Brought my dining/gaming table into the house last night. We recently renovated our kitchen from studs up. Bringing in the new dining room table was the final piece of the puzzle. And puzzles are what the gaming surface will typically be used for. The top panels are a curly cherry veneer. The pictures don't do the veneer justice. They really sparkle. Table base and top-frame are cherry, sub-frame and panel edging are walnut. Push-pin is wenge because that's all I had laying around that was in the correct general size. Finish is 1 coat of shellac to seal, followed by 4 coats of ARS, and finished with a final smoothing with 2000 grit Platin pad and mineral oil/spirits combo.
Now I'm contemplating building 6 chairs to match... Please god somebody talk me out of it.
Thanks for looking. Comments and critiques always welcome!
I just wrote this in collin's tablesaw thread but if applies here as well.
The new vs. used debate really ends up being a personal decision. For hobby use I'd rather have a new machine, even if it is a lower spec, that has a warranty and proper riving knife and blade guard. I detest, despise, absolutely hate working on machines. If I wanted to get my hands greasy I'd have a 67 mustang fastback and sell all my woodworking machines. I prefer working wood to mechanical work and I will always buy new for that reason. I also have no interest in dealing with Craig's list and spending the little free time I have on weekends driving all over the state trying to find a deal.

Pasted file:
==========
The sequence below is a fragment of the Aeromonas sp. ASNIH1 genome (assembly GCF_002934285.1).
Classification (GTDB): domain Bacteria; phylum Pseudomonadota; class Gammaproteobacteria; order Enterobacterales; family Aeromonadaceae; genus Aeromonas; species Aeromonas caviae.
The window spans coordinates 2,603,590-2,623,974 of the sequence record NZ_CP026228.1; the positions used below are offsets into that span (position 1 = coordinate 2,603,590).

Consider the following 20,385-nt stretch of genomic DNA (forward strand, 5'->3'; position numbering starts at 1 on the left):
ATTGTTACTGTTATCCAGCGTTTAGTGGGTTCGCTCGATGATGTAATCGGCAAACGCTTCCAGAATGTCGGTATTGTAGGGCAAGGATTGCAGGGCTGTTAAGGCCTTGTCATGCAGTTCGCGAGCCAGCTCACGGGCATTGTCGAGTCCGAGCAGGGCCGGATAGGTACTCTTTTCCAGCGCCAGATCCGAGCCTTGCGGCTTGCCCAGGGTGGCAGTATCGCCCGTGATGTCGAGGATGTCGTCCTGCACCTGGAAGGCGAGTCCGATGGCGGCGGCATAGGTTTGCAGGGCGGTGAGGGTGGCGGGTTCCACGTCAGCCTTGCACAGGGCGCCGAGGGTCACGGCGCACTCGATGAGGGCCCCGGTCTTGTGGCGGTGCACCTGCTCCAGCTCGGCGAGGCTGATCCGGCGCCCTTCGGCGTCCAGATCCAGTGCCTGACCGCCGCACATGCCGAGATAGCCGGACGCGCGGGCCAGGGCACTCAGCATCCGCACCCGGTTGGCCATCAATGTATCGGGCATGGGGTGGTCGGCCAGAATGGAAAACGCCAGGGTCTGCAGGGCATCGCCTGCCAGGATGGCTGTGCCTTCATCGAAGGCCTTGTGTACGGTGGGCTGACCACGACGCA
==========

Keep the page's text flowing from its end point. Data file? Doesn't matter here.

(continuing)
Some folks enjoy working on machines and the Craig's list hunt is part of the hobby. I totally respect that, but it is just not for me.
Very nice work. I made one, a little smaller, many years back that looks very similar out of yellow pine. I broke it down after many years of service as it became surplus to requirements and it is currently behind my lumber rack waiting to be repurposed as something else!
But my main point is this - Realistically, who the hell has time to fix up and tune every single tool at their disposal? My stepfather has like 2 buildings full of old tools. Each one would require tons of time to get back into the shape needed to do pretty decent work. I started this hobby to make things, not fix tools. Anything that helps me get there better and faster is absolutely a plus in my book.
And those higher priced tools help compensate for my lack of time and skill. So I'm not really down on the concept. So that was what I meant with it's a little bit the tools that make the project. The better you are skill-wise, the less the tool matters obviously.
Yeah I'll never discount anyone's skill with lesser tools, because they'll make something better than I would with a nice shop of new stuff.
I do feel though that there are 3 default settings for people: Tool snobbery - if it doesn't cost $3k, doesn't belong in my shop. Anti-Tool snobbery-snobbery - If it isn't from the 50's it doesn't belong in my shop and it shouldn't be in yours either you dilettante. And then you know.. the regular dude who is doin his thing.
That link might help you find a hardwood dealer. I have a cabinet shop in town that sells good quality hardwoods for better prices than any box store could offer, the material is much better as well.
I range from hand sketches to 3D models, there is information on this site for the 3D models. Most people use sketchup, i use autodesk products because i have them at work for free and they really are better (opinion).
Finishing is a can of worms with more options than you can probably imagine. Biggest use is probably Arm R Seal (ARS), which is an oil based poly i believe, i don't have access to it and use all minwax products.